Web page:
Our relations with Argentina are likewise at a critical juncture. The current government seized control of the country’s largest private oil company and is ruling undemocratically in many areas. There are also troubling questions about Argentina’s growing relationship with Iran. These recent developments raise real and important questions about whether the current Argentine government is a mature democracy and a reliable U.S. partner.

Yet like the ambassadorial nominees for Norway and Hungary, this nominee, Noah Mamet, a political consultant who reportedly raised more than $2 million for President Obama’s re-election, seemed not to understand basic facts about Argentina or the serious challenges that would confront our ambassador there. He also admitted that he’s never set foot in Argentina.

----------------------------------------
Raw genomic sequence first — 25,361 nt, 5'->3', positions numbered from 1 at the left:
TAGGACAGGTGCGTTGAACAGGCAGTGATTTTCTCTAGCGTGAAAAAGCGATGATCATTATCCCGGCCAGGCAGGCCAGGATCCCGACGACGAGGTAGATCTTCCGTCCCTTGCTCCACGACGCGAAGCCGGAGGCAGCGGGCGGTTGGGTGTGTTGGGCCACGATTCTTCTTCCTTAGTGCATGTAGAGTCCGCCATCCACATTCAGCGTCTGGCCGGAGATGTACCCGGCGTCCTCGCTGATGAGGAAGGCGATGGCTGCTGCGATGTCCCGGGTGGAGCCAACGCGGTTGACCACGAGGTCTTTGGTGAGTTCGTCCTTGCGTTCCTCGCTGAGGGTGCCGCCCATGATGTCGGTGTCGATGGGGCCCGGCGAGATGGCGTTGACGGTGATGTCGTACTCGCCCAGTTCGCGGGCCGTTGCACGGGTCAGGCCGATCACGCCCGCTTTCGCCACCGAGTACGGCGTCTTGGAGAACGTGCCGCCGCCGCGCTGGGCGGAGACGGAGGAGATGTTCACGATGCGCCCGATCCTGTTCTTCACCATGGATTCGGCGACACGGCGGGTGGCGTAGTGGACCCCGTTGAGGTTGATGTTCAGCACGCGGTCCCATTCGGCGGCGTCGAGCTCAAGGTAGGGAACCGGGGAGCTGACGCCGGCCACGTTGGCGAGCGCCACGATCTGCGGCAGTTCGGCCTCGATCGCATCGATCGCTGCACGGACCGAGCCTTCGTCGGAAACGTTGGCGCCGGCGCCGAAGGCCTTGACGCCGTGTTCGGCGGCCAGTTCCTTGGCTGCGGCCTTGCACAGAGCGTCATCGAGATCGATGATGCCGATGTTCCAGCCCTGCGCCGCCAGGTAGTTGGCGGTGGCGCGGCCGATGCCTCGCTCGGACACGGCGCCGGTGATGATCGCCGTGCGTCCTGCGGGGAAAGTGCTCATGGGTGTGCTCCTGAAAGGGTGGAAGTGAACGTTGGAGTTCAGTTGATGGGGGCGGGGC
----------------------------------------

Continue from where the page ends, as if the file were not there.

It is not just the poor quality of some of the president’s political nominees that is so troubling; it is also the quantity of them. Twenty-four were big donors who bundled hundreds of thousands or even millions of dollars for the president and the Democrats. The old accepted practice has been to keep such nominees to 30% of the nation’s total foreign postings. However, just a year in, so far more than half of President Obama’s second-term ambassadorial nominees are political appointees and wealthy donors.